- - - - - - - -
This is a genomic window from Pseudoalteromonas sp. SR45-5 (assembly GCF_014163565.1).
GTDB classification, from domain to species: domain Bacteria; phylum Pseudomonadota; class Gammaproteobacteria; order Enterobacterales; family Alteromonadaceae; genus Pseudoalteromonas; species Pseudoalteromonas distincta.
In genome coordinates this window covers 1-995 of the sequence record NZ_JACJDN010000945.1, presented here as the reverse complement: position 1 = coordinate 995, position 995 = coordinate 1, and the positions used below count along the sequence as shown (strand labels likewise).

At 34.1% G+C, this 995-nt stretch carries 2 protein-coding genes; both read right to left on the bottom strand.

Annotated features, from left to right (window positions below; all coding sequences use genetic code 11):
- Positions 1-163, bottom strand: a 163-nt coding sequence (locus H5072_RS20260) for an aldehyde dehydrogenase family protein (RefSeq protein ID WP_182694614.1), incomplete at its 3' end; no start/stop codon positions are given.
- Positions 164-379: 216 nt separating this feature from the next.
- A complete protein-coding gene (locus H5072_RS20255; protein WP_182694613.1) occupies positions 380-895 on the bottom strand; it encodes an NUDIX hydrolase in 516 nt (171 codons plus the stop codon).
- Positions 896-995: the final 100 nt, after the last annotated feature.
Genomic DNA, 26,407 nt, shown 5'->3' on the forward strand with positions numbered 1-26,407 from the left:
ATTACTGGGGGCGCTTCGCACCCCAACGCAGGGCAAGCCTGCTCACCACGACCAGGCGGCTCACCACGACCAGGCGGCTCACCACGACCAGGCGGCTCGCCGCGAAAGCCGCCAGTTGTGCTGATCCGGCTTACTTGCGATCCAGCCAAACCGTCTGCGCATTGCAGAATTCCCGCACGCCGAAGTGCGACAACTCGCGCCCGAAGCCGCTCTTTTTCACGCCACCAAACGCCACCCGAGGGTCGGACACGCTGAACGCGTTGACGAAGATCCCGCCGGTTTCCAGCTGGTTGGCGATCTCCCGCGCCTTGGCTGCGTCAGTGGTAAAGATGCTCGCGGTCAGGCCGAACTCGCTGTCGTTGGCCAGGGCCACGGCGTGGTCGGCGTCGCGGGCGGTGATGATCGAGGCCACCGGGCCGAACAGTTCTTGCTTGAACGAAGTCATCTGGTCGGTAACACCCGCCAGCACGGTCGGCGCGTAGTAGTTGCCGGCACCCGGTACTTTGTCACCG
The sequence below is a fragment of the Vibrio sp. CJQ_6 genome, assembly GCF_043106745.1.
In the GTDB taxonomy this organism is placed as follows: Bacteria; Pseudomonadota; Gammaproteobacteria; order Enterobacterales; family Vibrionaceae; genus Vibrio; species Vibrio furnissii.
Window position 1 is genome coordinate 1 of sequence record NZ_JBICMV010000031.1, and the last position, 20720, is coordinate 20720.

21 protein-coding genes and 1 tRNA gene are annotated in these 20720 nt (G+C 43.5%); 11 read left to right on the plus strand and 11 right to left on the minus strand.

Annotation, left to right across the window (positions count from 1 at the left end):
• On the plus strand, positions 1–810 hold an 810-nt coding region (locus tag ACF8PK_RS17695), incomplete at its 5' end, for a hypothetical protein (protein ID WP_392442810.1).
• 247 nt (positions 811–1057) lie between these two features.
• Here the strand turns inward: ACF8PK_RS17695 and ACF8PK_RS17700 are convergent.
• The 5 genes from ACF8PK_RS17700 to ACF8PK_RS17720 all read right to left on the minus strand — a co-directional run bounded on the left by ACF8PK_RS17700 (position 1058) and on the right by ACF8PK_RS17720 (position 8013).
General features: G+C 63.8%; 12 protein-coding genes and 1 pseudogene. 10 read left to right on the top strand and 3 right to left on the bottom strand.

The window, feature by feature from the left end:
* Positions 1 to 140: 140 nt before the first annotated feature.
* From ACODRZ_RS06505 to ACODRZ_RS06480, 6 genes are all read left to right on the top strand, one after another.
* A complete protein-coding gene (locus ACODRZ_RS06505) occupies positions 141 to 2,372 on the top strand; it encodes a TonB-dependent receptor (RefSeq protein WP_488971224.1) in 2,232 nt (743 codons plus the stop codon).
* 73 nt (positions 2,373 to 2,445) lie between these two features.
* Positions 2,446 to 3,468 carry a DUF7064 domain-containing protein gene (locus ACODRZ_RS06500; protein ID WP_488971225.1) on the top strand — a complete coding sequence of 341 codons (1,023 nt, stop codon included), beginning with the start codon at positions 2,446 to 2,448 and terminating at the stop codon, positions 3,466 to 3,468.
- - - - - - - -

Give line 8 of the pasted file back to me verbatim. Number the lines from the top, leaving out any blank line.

- A complete protein-coding gene (locus H5072_RS20255; protein WP_182694613.1) occupies positions 380-895 on the bottom strand; it encodes an NUDIX hydrolase in 516 nt (171 codons plus the stop codon).